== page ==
Don’t let yourself burn out! 5 scientific methods to avoid professional burnout

Just as it’s hard to cut anything with a blunt knife, when you burn out at work, you cannot achieve your goals. Overworking and stress are the main causes of professional burnout. Do not think that this problem does not concern you. Poles are a society which is working its way up and over 40% of us work more than 50 hours a week. Professional burnout is also a problem that increasingly affects young people. Research conducted in 2015 [Level of stress among U.S. adults by generation 2015] have shown that the millennials are the most stressed generation. As is known, it is better to prevent than cure, so in this article I present 5 scientifically proven ways to “sharpen the professional knife.”

 Be active

Physical activity reduces stress and allows for more efficient processing of information. After analyzing a so-called “runner’s high,” researchers have found that endorphins produced during long-term physical activity affect the part of the brain responsible for mood changes. In this way, physical activity improves your mood, reduces pain, stress and tension. In addition, a study conducted in 2013 at Leiden University showed that people who exercise four times a week are more able to think creatively than non-active people. Even a short-term physical effort improves brain functioning. During the test at Middlesex University, two groups were given the same problem to solve. The first group completed a series of physical exercises just before the test. The second one was resting for a long period of time. The physically active group presented much more solutions to the problem.

Do not close yourself on people

During the work day, find time to talk to a colleague sitting next to you. Pentland and Waber research conducted at the Massachusetts Institute of Technology have shown that this can have a positive effect on your productivity. Scientists have designed IDs with radio transmitters, microphones, microprocessors and motion sensor sets. These devices tracked inter alia a length of conversation between co-workers. The research has shown that people with the largest network and number of workplace interactions were also the most productive. The result was uninfluenced by the subject matter of the conversation, but as demonstrated by different study, some topics are better to be avoided. The Betterworks report highlighted the issue of discussion about politics in the workplace. 10% of respondents stated that political discussions led, to stress, decrease in quality of work and reduced productivity. Almost every other respondent witnessed a political discussion in the work that led to an argument.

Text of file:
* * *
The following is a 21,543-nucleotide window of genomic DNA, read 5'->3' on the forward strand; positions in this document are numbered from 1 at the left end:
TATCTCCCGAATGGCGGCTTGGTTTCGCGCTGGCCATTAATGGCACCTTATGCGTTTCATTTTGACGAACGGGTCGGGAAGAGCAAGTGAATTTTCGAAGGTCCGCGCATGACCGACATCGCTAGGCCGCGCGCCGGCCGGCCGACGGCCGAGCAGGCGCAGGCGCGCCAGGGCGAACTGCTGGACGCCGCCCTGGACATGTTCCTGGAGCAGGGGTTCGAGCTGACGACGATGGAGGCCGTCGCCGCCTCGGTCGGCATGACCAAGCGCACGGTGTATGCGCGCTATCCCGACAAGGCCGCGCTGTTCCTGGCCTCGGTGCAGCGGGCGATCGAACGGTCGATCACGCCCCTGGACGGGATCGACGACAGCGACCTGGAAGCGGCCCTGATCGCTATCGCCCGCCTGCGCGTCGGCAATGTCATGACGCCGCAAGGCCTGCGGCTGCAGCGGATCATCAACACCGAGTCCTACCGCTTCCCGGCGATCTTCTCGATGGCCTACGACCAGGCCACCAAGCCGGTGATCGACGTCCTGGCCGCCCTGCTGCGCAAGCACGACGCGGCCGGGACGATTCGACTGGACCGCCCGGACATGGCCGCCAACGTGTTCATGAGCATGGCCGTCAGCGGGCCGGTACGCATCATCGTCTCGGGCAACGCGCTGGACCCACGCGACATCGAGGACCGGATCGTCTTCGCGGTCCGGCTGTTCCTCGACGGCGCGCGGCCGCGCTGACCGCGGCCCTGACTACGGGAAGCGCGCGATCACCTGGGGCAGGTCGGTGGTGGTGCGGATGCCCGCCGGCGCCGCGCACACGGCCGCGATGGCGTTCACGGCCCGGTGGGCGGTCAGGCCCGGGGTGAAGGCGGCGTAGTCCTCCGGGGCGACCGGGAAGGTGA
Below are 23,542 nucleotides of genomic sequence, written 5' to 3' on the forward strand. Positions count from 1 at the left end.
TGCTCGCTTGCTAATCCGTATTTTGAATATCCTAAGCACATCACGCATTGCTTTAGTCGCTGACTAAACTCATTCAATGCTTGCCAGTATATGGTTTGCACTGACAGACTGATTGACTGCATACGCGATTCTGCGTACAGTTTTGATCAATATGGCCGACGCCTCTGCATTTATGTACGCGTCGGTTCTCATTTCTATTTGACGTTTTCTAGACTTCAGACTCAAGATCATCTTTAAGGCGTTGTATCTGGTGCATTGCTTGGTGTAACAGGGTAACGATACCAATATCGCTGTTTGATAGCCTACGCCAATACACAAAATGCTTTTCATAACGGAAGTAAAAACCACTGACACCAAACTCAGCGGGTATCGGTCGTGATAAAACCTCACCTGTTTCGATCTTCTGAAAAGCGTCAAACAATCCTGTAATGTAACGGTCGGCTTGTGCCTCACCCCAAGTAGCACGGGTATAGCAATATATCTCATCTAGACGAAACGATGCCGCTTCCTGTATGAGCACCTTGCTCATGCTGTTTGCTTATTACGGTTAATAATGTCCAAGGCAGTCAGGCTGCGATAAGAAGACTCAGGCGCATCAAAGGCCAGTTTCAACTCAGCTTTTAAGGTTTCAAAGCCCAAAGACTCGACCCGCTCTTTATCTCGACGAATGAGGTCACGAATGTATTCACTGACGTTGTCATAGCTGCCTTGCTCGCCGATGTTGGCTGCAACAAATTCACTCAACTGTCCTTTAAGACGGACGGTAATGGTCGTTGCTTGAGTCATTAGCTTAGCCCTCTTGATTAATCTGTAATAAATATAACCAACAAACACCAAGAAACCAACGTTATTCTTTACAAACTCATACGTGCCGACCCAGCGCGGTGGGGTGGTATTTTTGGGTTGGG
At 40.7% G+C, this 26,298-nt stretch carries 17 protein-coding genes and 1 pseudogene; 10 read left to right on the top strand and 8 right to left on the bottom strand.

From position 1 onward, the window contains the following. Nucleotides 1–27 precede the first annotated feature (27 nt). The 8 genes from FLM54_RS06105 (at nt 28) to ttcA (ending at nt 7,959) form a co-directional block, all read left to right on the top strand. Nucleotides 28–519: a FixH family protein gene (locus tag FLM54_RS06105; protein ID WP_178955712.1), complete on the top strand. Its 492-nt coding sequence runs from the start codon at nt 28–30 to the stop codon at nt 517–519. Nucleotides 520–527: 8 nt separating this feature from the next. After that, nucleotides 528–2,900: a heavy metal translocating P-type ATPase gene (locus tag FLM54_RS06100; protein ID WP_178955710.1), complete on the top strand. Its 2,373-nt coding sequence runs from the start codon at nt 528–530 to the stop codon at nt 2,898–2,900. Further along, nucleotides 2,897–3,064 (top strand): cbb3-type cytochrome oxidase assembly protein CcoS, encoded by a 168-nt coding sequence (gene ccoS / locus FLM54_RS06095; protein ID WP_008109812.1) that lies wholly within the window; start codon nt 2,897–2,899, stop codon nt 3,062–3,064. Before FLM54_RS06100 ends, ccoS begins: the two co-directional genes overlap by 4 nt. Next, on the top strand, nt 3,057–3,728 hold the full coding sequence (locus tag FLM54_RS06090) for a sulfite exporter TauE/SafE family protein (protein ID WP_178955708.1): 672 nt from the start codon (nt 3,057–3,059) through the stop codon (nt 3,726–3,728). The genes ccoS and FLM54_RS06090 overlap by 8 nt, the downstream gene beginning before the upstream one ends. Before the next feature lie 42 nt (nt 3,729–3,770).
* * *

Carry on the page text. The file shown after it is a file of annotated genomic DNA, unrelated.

Celebrate little victories

Sometimes we are so focused on a long-term goal that we forget to celebrate the smaller but still important steps we have taken to achieve it. Nevertheless, ticking off subsequent boxes from the to do list gives a sense of self-realization and competence. In psychology, it is known as The Zeigarnik Effect, which states that uncompleted tasks are remembered better than the tasks done. On the other hand, the research by professors Baumeister and Masicampo “Consider It Done! Plan Making Can Eliminate the Cognitive Effects of Unfulfilled Goals” has shown a correlation between the sense of accomplishment of a given task and the ability to think creatively. Those who have brainstormed about a problem and did not complete the task they had received as a warm-up, found fewer solutions.

Develop your own ritual

In the intensity of your duties, find time for your daily ritual of regeneration. It may be a moment to drink your favorite coffee, have a nap or walk in the park. This is not about the length of the activity, but its repeatability. This will allow your body to get used to the rest and learn how to manage the energy better.

 Is this the place for you?

Thomas Edison once said, “I never did a day’s work in my life. It was all fun.” In addition to taking care of your physical and mental health, think about whether your work is fun and your environment supports your development. In the survey of the Harvard Business Review, six features of the “dream job” were identified:

1.    You can be yourself

2.    You know what’s really going on

3.    You have the opportunity to magnify your strengths

4.    Stands for more than shareholder value

5.    Your daily work makes sense

6.    There are no stupid rules

 How many of these qualities fit your job?


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